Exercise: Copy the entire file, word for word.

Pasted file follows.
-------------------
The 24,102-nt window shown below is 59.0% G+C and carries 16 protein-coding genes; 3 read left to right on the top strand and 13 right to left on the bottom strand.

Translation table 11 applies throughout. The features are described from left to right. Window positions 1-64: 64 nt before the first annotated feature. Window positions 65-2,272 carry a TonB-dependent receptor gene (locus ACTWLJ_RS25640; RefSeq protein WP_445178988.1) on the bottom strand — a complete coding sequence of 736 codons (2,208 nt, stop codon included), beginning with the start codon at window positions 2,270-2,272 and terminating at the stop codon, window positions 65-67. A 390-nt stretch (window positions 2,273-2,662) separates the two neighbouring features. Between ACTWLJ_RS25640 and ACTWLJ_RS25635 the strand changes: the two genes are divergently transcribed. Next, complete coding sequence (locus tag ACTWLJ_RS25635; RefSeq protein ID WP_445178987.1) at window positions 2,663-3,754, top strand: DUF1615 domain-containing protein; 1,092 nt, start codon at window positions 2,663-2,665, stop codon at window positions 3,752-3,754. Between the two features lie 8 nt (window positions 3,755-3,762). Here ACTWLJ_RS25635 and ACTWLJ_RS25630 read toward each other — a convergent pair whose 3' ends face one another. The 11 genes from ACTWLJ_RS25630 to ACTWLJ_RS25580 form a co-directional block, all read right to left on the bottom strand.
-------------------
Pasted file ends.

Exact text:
The 24,102-nt window shown below is 59.0% G+C and carries 16 protein-coding genes; 3 read left to right on the top strand and 13 right to left on the bottom strand.

Translation table 11 applies throughout. The features are described from left to right. Window positions 1-64: 64 nt before the first annotated feature. Window positions 65-2,272 carry a TonB-dependent receptor gene (locus ACTWLJ_RS25640; RefSeq protein WP_445178988.1) on the bottom strand — a complete coding sequence of 736 codons (2,208 nt, stop codon included), beginning with the start codon at window positions 2,270-2,272 and terminating at the stop codon, window positions 65-67. A 390-nt stretch (window positions 2,273-2,662) separates the two neighbouring features. Between ACTWLJ_RS25640 and ACTWLJ_RS25635 the strand changes: the two genes are divergently transcribed. Next, complete coding sequence (locus tag ACTWLJ_RS25635; RefSeq protein ID WP_445178987.1) at window positions 2,663-3,754, top strand: DUF1615 domain-containing protein; 1,092 nt, start codon at window positions 2,663-2,665, stop codon at window positions 3,752-3,754. Between the two features lie 8 nt (window positions 3,755-3,762). Here ACTWLJ_RS25635 and ACTWLJ_RS25630 read toward each other — a convergent pair whose 3' ends face one another. The 11 genes from ACTWLJ_RS25630 to ACTWLJ_RS25580 form a co-directional block, all read right to left on the bottom strand.